Journal Article

Toxic effects of X-linked adrenoleukodystrophy-associated, very long chain fatty acids on glial cells and neurons from rat hippocampus in culture

Sabine Hein, Peter Schönfeld, Stefan Kahlert and Georg Reiser

in Human Molecular Genetics

Volume 17, issue 12, pages 1750-1761
Published in print June 2008 | ISSN: 0964-6906
Published online March 2008 | e-ISSN: 1460-2083 | DOI: http://dx.doi.org/10.1093/hmg/ddn066
Toxic effects of X-linked adrenoleukodystrophy-associated, very long chain fatty acids on glial cells and neurons from rat hippocampus in culture

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Saturated very long chain fatty acids (VLCFAs; ≥C22:0) accumulate in X-linked adrenoleukodystrophy (X-ALD, OMIM 300100), a severe hereditary neurodegenerative disease, due to peroxisomal impairment. Previous studies analysed the development of X-ALD in humans and gene knockout animal models. However, the toxic effect of VLCFA leading to severe symptoms with progressive and multifocal demyelination, adrenal insufficiency and inflammation still remains unclear. To understand the toxic effects of VLCFA in the brain, here we exposed neural cells to VLCFA and analysed the cellular consequences. We found that oligodendrocytes and astrocytes challenged with docosanoic- (C22:0), tetracosanoic- (C24:0) and hexacosanoic acids (C24:0) die within 24 h. VLCFA-induced depolarization of mitochondria in situ and increased intracellular Ca2+ level in all three brain cell types provides indications about the mechanism of toxicity of VLCFA. Interestingly, VLCFAs affect to the largest degree the myelin-producing oligodendrocytes. In isolated mitochondria, VLCFAs exert a detrimental effect by affecting the inner mitochondrial membrane and promoting the permeability transition. In conclusion, we suggest that there is a potent toxic activity of VLCFA due to dramatic cell physiological effects with mitochondrial dysfunction and Ca2+ deregulation. This provides the first evidence for mitochondrial-based cell death mechanisms in neurodegenerative disease with peroxisomal defects and subsequent VLCFA accumulation.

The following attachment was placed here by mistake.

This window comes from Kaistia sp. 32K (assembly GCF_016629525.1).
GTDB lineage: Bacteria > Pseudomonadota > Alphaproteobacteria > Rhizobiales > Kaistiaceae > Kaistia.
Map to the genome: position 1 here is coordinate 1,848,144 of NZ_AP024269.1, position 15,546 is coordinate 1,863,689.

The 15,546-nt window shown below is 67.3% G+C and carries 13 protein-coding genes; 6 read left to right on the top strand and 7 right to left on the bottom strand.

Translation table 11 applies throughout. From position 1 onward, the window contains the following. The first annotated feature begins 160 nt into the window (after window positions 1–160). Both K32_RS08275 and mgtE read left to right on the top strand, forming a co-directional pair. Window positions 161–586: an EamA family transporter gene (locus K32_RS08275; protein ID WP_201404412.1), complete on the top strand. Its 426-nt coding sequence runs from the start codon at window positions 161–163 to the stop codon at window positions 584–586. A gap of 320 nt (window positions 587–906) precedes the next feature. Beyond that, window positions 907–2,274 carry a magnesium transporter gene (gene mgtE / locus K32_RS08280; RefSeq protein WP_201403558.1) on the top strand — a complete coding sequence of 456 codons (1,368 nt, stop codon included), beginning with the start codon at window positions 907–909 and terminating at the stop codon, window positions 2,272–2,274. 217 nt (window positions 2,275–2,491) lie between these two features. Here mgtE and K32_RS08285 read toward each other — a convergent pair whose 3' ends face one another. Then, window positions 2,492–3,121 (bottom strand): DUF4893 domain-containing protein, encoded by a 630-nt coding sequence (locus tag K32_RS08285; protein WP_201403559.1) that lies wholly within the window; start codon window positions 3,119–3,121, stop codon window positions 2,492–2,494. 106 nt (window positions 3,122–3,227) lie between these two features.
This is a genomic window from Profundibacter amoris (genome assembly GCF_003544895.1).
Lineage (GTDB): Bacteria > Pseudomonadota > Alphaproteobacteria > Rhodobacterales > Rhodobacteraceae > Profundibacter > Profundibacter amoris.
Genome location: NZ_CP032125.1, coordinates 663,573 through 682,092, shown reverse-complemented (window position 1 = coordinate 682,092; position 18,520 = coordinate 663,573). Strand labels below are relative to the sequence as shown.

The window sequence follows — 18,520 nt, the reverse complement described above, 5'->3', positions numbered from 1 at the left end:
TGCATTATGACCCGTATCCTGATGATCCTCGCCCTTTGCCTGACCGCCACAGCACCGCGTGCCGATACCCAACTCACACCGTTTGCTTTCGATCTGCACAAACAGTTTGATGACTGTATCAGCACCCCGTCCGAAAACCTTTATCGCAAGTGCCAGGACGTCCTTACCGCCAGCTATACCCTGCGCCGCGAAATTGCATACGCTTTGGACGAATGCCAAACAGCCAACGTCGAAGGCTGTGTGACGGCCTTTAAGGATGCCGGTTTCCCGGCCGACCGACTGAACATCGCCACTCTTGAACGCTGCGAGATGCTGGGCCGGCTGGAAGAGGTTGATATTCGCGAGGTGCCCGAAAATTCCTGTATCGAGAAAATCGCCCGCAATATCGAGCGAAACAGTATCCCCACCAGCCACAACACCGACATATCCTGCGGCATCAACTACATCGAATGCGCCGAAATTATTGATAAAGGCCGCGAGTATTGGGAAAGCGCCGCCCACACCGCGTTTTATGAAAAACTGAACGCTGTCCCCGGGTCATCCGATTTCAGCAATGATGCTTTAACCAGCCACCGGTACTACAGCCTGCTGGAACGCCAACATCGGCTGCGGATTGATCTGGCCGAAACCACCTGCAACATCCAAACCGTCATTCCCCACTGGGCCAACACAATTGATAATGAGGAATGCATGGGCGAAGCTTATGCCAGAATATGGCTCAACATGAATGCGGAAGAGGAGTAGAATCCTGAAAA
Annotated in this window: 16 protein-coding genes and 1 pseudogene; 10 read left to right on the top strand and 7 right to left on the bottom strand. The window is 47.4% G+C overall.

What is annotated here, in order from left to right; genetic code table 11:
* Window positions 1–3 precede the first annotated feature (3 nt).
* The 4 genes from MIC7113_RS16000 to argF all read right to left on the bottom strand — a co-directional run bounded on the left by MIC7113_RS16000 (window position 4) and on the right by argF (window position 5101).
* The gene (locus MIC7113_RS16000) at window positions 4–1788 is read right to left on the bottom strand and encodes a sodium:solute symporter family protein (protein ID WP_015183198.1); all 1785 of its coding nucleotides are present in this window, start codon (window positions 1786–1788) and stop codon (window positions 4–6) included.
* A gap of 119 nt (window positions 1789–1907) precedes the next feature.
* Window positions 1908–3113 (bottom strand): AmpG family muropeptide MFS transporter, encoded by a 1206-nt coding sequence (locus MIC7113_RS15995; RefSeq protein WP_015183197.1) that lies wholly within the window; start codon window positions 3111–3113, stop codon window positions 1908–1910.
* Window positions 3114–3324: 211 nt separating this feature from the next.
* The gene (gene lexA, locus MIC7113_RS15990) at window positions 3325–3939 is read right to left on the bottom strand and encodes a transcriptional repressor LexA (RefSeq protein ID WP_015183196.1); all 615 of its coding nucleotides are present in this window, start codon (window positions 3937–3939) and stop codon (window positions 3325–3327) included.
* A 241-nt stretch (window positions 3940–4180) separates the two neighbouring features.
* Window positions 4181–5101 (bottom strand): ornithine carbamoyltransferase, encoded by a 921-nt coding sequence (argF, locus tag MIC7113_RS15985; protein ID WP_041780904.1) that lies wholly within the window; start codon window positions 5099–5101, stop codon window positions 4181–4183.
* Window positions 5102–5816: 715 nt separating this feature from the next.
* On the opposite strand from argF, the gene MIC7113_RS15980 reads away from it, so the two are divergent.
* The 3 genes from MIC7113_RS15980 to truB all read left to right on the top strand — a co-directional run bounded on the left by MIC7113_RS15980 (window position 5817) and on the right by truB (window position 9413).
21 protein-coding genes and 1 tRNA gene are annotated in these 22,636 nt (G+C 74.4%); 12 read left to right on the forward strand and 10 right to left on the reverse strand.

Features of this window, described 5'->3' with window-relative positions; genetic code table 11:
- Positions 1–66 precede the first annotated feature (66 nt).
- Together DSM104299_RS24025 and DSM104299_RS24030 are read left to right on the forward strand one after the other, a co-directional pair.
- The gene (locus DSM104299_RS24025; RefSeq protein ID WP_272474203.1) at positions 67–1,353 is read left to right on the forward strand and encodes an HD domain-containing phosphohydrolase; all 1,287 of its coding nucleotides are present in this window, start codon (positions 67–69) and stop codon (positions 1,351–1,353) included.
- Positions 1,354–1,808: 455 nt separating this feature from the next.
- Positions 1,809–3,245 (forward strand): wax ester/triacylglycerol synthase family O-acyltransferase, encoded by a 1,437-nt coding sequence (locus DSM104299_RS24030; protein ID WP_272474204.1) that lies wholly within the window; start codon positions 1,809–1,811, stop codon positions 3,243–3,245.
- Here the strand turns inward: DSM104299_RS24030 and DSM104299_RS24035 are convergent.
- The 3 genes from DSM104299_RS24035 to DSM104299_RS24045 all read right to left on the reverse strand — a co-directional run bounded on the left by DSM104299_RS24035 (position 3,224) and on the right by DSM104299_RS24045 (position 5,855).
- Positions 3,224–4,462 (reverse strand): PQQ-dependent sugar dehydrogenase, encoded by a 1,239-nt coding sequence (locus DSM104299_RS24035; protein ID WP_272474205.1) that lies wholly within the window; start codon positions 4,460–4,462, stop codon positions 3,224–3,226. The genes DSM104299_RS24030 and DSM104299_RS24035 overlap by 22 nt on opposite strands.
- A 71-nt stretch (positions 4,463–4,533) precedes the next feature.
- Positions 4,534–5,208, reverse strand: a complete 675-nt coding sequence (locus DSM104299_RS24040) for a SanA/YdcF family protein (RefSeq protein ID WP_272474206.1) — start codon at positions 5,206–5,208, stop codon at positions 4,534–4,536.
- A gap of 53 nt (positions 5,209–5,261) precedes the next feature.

Journal Article.  7444 words.  Illustrated.

Subjects: Genetics and Genomics

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